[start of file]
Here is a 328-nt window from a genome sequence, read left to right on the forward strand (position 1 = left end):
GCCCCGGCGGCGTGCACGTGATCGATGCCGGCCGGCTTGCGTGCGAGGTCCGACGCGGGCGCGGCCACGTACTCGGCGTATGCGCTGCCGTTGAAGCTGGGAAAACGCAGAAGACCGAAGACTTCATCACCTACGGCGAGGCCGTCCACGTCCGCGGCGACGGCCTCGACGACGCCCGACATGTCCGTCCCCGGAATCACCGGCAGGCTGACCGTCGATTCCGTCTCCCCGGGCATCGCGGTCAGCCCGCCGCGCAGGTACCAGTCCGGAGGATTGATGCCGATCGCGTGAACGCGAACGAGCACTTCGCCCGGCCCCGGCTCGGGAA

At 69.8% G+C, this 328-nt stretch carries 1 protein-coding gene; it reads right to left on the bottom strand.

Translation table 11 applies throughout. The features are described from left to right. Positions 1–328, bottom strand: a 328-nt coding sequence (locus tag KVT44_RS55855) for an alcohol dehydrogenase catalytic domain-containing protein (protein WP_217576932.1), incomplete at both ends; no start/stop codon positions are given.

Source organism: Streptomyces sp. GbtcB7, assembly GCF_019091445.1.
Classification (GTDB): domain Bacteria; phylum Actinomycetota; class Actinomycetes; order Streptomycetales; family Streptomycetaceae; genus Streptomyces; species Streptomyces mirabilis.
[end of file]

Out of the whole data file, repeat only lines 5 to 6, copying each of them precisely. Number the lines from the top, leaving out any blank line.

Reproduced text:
Source organism: Streptomyces sp. GbtcB7, assembly GCF_019091445.1.
Classification (GTDB): domain Bacteria; phylum Actinomycetota; class Actinomycetes; order Streptomycetales; family Streptomycetaceae; genus Streptomyces; species Streptomyces mirabilis.